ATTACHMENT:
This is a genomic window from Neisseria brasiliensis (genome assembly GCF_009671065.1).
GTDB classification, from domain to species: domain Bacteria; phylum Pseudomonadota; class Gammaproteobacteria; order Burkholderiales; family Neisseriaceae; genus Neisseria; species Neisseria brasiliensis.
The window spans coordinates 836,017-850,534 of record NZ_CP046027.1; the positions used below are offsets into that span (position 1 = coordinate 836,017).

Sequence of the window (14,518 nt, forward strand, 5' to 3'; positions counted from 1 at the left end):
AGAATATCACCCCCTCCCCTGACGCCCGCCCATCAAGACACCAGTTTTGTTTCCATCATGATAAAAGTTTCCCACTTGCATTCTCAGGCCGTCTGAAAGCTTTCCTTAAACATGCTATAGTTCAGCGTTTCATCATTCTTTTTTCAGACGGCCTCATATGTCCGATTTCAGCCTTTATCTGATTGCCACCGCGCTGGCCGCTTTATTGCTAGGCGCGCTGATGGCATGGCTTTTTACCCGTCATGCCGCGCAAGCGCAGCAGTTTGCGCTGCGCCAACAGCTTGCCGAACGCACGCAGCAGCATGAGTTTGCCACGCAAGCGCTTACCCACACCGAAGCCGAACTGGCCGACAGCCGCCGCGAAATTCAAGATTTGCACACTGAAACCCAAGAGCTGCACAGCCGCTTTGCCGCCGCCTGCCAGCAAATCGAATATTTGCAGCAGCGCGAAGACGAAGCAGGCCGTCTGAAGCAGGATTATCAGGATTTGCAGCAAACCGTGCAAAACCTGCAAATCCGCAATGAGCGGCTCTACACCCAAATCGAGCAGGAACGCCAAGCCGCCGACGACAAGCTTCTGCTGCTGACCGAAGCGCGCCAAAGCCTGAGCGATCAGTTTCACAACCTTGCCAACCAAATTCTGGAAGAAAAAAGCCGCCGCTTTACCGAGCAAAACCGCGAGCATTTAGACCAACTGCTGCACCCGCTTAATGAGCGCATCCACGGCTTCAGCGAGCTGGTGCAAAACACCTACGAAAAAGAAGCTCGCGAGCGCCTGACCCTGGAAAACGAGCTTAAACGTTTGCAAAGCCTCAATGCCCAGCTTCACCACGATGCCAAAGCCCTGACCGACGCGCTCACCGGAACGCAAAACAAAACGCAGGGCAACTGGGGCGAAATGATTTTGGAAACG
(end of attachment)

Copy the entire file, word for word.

This is a genomic window from Neisseria brasiliensis (genome assembly GCF_009671065.1).
GTDB classification, from domain to species: domain Bacteria; phylum Pseudomonadota; class Gammaproteobacteria; order Burkholderiales; family Neisseriaceae; genus Neisseria; species Neisseria brasiliensis.
The window spans coordinates 836,017-850,534 of record NZ_CP046027.1; the positions used below are offsets into that span (position 1 = coordinate 836,017).

Sequence of the window (14,518 nt, forward strand, 5' to 3'; positions counted from 1 at the left end):
AGAATATCACCCCCTCCCCTGACGCCCGCCCATCAAGACACCAGTTTTGTTTCCATCATGATAAAAGTTTCCCACTTGCATTCTCAGGCCGTCTGAAAGCTTTCCTTAAACATGCTATAGTTCAGCGTTTCATCATTCTTTTTTCAGACGGCCTCATATGTCCGATTTCAGCCTTTATCTGATTGCCACCGCGCTGGCCGCTTTATTGCTAGGCGCGCTGATGGCATGGCTTTTTACCCGTCATGCCGCGCAAGCGCAGCAGTTTGCGCTGCGCCAACAGCTTGCCGAACGCACGCAGCAGCATGAGTTTGCCACGCAAGCGCTTACCCACACCGAAGCCGAACTGGCCGACAGCCGCCGCGAAATTCAAGATTTGCACACTGAAACCCAAGAGCTGCACAGCCGCTTTGCCGCCGCCTGCCAGCAAATCGAATATTTGCAGCAGCGCGAAGACGAAGCAGGCCGTCTGAAGCAGGATTATCAGGATTTGCAGCAAACCGTGCAAAACCTGCAAATCCGCAATGAGCGGCTCTACACCCAAATCGAGCAGGAACGCCAAGCCGCCGACGACAAGCTTCTGCTGCTGACCGAAGCGCGCCAAAGCCTGAGCGATCAGTTTCACAACCTTGCCAACCAAATTCTGGAAGAAAAAAGCCGCCGCTTTACCGAGCAAAACCGCGAGCATTTAGACCAACTGCTGCACCCGCTTAATGAGCGCATCCACGGCTTCAGCGAGCTGGTGCAAAACACCTACGAAAAAGAAGCTCGCGAGCGCCTGACCCTGGAAAACGAGCTTAAACGTTTGCAAAGCCTCAATGCCCAGCTTCACCACGATGCCAAAGCCCTGACCGACGCGCTCACCGGAACGCAAAACAAAACGCAGGGCAACTGGGGCGAAATGATTTTGGAAACG